Two researchers at the Norwegian University of Science and Technology (NTNU) in Trondheim have been charged with a data breach and are under investigation by the Police Security Service (PST) on suspicion of sharing sensitive information with Iran.
The two researchers reportedly invited guest scientists from Iran without informing the management or following due procedures.
“The research is linked to a smaller environment, including visiting guest researchers from Iran. A key question for us is to find out whether this research can be of importance for the manufacture of weapons of mass destruction,” PST Communications Director Trond Hugubakken told Norwegian broadcaster NRK.
By his own admission, suspicions of irregular research that may have been in conflict with export control legislation first appeared in the spring of 2019.
“As of now, the two NTNU employees are charged with contributing to a data breach by providing unauthorised access to the computer system,” Hugubakken explained. It cannot be ruled out that the investigation will be expanded, he stressed. “Interrogations are still being made, and technical evidence is being obtained. The investigation is at an early stage and is believed to be time-consuming,” Hugubakken concluded.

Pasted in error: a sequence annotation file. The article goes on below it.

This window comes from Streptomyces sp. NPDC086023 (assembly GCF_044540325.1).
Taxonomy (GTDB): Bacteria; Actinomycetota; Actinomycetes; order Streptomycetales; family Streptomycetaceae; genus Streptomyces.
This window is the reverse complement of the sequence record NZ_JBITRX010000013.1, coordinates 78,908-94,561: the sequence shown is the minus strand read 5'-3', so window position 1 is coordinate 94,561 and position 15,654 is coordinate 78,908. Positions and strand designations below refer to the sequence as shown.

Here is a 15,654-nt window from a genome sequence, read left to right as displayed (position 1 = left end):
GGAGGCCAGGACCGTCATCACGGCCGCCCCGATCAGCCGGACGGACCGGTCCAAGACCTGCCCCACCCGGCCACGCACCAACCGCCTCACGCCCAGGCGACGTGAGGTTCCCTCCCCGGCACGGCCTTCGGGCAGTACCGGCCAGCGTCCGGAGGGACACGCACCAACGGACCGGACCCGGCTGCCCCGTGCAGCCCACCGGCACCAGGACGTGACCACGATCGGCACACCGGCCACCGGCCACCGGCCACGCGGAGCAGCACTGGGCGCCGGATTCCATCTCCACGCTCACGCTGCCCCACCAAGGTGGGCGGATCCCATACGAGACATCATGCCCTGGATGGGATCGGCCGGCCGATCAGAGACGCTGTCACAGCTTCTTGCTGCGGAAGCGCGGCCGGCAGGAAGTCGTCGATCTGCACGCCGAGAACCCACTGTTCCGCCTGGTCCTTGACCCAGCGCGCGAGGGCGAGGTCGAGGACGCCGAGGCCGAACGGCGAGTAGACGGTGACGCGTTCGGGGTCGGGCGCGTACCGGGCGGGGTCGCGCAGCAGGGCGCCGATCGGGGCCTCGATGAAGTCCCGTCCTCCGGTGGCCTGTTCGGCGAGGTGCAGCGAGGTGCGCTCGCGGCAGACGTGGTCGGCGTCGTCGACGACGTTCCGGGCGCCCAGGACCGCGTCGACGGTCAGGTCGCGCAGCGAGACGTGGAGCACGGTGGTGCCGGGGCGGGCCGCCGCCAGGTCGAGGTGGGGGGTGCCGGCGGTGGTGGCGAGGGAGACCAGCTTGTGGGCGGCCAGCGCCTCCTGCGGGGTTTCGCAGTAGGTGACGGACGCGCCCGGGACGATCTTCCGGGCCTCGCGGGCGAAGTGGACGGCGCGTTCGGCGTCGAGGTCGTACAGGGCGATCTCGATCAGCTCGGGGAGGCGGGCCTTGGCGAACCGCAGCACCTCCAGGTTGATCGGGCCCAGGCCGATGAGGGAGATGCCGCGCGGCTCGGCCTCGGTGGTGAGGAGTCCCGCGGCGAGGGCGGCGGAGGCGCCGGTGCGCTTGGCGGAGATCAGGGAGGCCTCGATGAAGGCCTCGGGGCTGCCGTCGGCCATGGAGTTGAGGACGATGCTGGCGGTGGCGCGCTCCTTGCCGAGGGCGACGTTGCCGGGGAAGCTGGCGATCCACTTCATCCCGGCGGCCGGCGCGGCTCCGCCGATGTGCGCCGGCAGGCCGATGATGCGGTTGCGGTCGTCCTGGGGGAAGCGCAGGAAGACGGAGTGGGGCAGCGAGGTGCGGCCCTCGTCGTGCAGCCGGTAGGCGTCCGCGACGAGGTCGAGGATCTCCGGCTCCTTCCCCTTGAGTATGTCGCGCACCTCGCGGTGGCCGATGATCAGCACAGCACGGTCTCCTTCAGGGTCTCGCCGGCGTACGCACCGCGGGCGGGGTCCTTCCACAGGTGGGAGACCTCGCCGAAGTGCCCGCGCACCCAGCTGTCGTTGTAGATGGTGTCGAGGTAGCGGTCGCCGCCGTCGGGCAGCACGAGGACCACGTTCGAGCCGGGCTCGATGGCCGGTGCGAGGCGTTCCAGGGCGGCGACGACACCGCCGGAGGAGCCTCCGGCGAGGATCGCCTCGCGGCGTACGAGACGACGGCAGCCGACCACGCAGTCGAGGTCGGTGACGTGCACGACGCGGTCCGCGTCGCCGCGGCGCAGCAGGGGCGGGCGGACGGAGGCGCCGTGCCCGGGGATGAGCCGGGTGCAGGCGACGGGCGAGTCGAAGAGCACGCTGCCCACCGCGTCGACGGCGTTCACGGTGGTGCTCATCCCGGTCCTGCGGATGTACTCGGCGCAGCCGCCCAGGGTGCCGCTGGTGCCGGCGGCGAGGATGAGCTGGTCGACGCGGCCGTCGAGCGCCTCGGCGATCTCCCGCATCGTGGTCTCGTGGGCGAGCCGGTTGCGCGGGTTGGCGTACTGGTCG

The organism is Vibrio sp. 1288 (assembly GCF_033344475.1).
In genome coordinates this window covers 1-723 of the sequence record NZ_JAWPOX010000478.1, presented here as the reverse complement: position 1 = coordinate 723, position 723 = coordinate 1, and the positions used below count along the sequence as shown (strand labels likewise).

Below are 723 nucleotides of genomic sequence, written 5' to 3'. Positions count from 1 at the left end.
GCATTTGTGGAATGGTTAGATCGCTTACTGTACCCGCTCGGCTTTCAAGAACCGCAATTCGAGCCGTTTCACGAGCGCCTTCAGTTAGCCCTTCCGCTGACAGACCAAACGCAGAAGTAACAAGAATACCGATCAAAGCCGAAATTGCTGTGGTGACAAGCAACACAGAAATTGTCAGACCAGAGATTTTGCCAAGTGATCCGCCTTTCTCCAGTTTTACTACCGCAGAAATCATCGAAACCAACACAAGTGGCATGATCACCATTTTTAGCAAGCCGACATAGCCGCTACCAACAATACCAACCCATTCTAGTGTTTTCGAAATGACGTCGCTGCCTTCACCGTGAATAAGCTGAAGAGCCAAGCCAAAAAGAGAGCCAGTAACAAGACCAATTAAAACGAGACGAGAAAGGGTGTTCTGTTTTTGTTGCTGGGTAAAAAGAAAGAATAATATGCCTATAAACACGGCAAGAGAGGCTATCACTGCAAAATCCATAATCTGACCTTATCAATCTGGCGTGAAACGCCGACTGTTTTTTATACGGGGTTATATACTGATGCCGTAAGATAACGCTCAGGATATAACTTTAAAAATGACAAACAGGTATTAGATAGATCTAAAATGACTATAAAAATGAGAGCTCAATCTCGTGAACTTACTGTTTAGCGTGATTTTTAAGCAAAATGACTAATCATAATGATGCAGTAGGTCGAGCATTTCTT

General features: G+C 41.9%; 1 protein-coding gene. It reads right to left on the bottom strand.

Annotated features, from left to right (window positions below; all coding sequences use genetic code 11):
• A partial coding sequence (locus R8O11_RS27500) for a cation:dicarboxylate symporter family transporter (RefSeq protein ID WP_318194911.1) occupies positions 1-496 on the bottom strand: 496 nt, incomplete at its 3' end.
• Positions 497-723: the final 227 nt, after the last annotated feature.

Subsequently both researchers were suspended from their positions at NTNU's Institute of Mechanical Engineering and Manufacturing (MTP) and barred from the university's premises. NTNU Vice President for research Bjarne Foss emphasised that the researchers had access to a high-tech lab where advanced materials, such as metal alloys, were analysed.
“This group of researchers, both the NTNU staff and the Iranian guest researchers, used a special lab, called the Nano-mechanical lab, relatively intensively over a short period of time,” Foss stressed to the trade newspaper Universitetsavisa.
In response, NTNU is now tightening its routines, Foss explained.
“We shall be as open as we can, while at the same time as closed as necessary. The system must be based on mutual trust,” Foss said.
Iran is currently not known to possess weapons of mass destruction (WMDs) and has signed numerous treaties repudiating their possession, including the Biological Weapons Convention, the Chemical Weapons Convention, and the Non-Proliferation Treaty. Iran has first-hand knowledge of the effects of WMDs, as tens of thousands of Iranian troops and civilians were victims of chemical weapons during the Iran-Iraq War of the 1980s.